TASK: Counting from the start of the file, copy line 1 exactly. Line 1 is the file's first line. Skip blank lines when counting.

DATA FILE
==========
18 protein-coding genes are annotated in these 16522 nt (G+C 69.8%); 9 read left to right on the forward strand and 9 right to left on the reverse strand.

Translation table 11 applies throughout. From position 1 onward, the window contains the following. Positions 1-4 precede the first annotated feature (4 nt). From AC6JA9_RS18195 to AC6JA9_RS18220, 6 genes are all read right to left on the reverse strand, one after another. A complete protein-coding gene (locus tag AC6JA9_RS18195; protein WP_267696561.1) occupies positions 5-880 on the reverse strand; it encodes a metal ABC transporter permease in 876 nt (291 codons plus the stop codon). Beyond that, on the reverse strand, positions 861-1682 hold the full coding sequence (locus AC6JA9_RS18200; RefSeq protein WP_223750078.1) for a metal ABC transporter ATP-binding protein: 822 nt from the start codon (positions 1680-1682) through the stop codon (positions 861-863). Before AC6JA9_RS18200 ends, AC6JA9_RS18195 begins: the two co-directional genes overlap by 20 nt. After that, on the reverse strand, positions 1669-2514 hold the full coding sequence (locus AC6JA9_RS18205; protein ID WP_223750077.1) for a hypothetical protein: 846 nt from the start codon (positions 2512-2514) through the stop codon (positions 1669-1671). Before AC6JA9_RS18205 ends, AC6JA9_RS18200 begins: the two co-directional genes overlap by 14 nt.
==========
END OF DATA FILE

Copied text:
18 protein-coding genes are annotated in these 16522 nt (G+C 69.8%); 9 read left to right on the forward strand and 9 right to left on the reverse strand.